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AUW Celebrates Arrival of 171 Afghan Students on Campus

Posted on February 28, 2022

Written by AUW

Afghans at AUW have always been and will remain equal citizens with students from the 17 other countries who comprise this unique community. I should further add that you should not be surprised that a country like Bangladesh with its myriad challenges should indeed welcome our Afghan sisters in their time of distress.  History tells us that, often, those who have suffered are the first ones to respond to the suffering of others.  In 1944 when the famine in Bengal struck, the first country to respond to the needs of the dying was Ireland.  I think Ireland knew something about famines.  Bangladesh knows about the meaning and consequences of conflict from its own liberation war in 1971.
I want to pledge in front of all of you on behalf of my Prime Minister that Bangladesh is firmly committed to the education of women at all levels. We cherish the work of the Asian University for Women:  it represents our values and commitments.  It creates a microcosm of the world at large — here a Hindu, a Muslim, a Christian, a Buddhist and perhaps a non-believer can come together in the common prayer for the grace of all of humanity.  We will stand by our Afghan sisters every step of the way.  We await the arrival of the 203 Afghan women who have already been admitted to AUW and the other 300 whose applications are at various stages of being evaluated.  We are grateful to all countries and organizations that are aiding AUW in this venture.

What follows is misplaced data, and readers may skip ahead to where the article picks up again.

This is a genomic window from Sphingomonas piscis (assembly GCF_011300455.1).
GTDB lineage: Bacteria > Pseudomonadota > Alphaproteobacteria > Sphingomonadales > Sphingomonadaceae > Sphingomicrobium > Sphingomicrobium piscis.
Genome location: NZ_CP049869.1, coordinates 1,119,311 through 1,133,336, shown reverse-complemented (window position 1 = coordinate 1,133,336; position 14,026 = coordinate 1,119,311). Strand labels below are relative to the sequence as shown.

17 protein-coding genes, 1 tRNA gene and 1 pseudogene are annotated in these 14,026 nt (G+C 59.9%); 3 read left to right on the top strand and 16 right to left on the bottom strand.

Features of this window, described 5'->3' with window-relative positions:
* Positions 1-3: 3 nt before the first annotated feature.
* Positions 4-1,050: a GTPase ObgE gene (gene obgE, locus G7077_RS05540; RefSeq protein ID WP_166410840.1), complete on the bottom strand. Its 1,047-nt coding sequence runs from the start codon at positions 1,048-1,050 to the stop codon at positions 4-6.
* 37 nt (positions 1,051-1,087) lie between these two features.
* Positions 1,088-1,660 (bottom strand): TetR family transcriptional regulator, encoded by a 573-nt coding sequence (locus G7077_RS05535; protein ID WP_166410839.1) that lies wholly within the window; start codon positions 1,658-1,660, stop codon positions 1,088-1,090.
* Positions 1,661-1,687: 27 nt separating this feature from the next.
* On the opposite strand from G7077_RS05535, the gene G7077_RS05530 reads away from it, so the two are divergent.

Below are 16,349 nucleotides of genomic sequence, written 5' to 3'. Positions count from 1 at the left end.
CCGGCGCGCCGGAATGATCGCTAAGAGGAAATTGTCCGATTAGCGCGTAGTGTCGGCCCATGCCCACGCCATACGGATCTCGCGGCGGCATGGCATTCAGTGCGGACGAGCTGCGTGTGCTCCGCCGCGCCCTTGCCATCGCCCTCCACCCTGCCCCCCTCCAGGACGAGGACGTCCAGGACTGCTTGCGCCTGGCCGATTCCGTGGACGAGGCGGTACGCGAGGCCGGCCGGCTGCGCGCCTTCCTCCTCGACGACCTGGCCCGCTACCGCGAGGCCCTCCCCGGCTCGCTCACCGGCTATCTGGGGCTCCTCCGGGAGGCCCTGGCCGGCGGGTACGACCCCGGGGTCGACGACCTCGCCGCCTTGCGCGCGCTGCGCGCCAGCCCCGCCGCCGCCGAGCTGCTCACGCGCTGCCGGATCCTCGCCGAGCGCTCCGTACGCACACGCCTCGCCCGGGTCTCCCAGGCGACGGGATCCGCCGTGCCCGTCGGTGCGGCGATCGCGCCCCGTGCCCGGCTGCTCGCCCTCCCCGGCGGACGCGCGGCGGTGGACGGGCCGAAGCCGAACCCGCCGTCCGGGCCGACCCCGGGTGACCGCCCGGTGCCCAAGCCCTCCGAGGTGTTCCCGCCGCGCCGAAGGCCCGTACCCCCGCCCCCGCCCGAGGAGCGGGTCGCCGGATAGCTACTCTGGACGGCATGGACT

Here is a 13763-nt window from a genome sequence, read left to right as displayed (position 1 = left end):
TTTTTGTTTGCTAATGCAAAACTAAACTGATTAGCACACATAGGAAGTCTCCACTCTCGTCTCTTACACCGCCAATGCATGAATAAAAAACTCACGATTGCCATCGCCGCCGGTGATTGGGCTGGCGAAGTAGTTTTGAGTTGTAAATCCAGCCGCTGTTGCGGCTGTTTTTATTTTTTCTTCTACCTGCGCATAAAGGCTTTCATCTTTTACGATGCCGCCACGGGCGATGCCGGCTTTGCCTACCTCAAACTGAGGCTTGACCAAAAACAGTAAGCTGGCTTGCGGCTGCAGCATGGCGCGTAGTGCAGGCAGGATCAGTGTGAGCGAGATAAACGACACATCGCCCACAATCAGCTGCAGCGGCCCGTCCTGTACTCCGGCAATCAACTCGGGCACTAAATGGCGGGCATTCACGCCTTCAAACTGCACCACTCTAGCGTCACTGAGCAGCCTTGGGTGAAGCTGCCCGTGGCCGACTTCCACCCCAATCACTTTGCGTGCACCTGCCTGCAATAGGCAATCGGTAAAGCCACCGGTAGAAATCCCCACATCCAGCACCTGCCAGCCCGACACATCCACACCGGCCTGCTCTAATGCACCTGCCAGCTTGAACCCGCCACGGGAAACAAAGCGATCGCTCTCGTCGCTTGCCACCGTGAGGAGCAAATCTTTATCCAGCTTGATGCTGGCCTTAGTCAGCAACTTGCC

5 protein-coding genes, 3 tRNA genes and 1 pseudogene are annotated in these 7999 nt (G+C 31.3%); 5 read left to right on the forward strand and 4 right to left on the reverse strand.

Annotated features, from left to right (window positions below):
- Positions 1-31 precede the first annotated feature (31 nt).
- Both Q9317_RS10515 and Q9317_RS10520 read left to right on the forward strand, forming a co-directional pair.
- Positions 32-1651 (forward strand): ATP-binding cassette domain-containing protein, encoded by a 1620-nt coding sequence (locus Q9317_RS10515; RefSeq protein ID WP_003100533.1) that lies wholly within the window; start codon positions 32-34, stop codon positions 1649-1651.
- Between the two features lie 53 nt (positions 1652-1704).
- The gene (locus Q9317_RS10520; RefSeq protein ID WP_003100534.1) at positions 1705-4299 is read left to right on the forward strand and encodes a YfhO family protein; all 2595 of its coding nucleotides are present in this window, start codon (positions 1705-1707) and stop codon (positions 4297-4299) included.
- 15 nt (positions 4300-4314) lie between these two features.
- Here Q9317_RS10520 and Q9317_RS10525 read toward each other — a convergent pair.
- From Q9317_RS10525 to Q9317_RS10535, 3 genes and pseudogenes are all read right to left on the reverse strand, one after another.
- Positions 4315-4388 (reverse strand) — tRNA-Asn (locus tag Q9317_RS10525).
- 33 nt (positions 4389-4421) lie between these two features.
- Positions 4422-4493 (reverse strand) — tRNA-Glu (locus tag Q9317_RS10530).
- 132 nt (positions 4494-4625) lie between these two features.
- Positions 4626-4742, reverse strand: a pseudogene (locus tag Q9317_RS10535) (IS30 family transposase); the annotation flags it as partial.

It is 4:00 am in Bangladesh.  I wanted to still join you because I want our Afghan sisters to know that we are here to support them, no matter what.
                                   — Hon’ble Dr. Dipu Moni
                                      Minister of Education, Bangladesh, speaking at
                                      AUW/Wellesley College Women Teaching Women Forum
                                      January 18, 2022


Dear Friends,